Next, we investigated the role of epithelial Stat3 signaling on Kras-driven PanIN formation in the setting of acute pancreatitis. By 7 days after caerulein injection, the exocrine compartment of Ptf1a-Cre; KrasG12D mice was nearly completely replaced by fibrosis and ductal structures (Figures 2D), as evident by rare expression of the acinar marker amylase (Figures 2H), and widespread expression of the duct marker cytokeratin 19 (CK 19) (Figures 2L). Ductal structures observed in Ptf1a-Cre; KrasG12D mice 21 days after caerulein frequently stained positive with Alcian blue (Figure 2T). In contrast, pancreata of Stat3-deficient mice treated with caerulein did not display gross fibrosis at necropsy, maintained dramatically more amylase-positive parenchyma (Figures 2E, 2I, 2G and 2K), and displayed fewer CK 19-positive duct structures (Figures 2M and 2O). The area of pancreas replaced by Alcian blue-positive lesions was also significantly reduced in Stat3-deficient mice (Figures 2T-2V). Although the frequency of PanINs was significantly different between the genotypes, PanINs observed in the both genotypes were of equivalently low grades (PanIN 1A and 1B). As expected, Stat3 activation was maintained in metaplastic ducts in Ptf1a-Cre; KrasG12D mice at both 7 and 21 days post-injection but was only observed in stromal cells surrounding PanIN lesions and areas of ductal metaplasia, but not in epithelial cells of acini, metaplastic ducts, or PanINs in Ptf1a-Cre; KrasG12D; Stat3f/f mice (Figures 2P–S). Given that chronic pancreatitis is a significant risk factor for PDA in humans, we also tested the effects of chronic pancreatitis and found similarly protective effects of Stat3 deletion (Figure S2A–R). Summarily, these data establish Stat3 as a critical component of the permissive environment provided by pancreatitis to drive Kras dependent PanIN formation.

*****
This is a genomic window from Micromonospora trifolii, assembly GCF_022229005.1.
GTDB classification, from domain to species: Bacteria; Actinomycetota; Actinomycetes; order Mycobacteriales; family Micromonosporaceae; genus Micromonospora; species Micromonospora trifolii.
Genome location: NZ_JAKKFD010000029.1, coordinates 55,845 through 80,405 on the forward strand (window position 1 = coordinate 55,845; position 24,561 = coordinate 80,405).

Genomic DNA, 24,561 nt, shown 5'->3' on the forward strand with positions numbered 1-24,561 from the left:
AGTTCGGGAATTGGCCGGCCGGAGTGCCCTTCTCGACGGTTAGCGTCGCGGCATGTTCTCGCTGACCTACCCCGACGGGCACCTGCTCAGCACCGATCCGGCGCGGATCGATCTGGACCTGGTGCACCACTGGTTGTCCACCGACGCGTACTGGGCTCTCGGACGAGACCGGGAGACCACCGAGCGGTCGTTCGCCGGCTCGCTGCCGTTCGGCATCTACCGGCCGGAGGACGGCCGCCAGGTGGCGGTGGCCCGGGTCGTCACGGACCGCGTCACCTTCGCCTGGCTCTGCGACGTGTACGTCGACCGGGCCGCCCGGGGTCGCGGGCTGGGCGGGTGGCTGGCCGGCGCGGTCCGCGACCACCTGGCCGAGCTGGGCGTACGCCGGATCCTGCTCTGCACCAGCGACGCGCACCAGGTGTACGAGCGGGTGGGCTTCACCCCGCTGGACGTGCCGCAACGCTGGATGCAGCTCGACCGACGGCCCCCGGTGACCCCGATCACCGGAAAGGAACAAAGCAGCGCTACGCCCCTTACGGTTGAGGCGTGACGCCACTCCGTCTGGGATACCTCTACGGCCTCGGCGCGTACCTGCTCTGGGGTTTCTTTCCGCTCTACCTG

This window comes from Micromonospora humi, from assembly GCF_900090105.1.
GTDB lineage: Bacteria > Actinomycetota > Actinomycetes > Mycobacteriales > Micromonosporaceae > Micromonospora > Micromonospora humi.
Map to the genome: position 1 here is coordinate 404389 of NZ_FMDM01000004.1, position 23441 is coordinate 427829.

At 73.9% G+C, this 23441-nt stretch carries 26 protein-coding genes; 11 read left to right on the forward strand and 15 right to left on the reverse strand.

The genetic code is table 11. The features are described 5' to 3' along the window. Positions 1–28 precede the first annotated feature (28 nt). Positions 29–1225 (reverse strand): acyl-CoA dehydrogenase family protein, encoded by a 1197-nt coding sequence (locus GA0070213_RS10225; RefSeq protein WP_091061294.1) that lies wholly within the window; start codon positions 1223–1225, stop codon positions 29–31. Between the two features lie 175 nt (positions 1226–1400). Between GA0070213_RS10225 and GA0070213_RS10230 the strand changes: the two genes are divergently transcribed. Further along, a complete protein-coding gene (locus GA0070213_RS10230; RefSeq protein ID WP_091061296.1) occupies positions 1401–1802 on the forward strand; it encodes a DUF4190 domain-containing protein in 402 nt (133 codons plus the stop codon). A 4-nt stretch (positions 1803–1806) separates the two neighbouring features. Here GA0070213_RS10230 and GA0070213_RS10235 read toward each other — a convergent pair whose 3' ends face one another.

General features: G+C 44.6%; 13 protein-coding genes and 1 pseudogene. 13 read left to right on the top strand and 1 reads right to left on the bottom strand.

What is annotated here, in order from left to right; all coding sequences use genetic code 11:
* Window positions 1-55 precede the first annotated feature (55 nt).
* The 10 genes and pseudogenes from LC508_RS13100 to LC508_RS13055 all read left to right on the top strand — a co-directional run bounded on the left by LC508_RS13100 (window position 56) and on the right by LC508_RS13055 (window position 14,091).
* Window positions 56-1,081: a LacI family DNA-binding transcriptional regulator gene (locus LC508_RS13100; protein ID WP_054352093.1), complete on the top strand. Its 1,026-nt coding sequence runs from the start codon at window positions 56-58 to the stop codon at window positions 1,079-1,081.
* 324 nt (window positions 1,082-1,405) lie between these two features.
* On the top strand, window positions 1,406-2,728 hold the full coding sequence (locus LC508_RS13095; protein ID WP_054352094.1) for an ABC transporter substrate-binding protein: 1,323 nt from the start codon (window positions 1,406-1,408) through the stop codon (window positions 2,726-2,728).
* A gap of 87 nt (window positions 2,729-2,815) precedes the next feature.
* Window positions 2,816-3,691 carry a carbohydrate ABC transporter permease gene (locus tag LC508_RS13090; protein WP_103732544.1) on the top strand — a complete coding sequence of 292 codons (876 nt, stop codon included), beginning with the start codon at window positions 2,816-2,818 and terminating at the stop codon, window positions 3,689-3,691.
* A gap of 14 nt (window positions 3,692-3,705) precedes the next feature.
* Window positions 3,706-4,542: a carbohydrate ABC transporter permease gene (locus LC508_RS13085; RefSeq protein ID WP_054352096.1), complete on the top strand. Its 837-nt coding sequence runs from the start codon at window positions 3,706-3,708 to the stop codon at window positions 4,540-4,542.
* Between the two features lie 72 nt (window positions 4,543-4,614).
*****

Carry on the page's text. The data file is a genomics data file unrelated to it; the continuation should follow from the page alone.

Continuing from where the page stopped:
We next used a cell culture model of acinar to ductal de-differentiation to ask whether Stat3 mediates ductal reprogramming of acinar cells in a cell autonomous manner. Briefly, acinar clusters isolated from adult mice embedded in collagen I trans-differentiate into ductal structures in response to the EGF ligand, TGF-αα (Means et al., 2005; Miyamoto et al., 2003). In support of our in vivo data, we found that Ptf1a-Cre; Stat3f/f acinar explants formed significantly fewer CK19-positive ductal structures after TGF-α treatment as compared to control acinar explants, suggesting that Stat3 contributes to acinar to ductal de-differentiation in part through cell autonomous mechanisms in vitro (Figures S2S–W).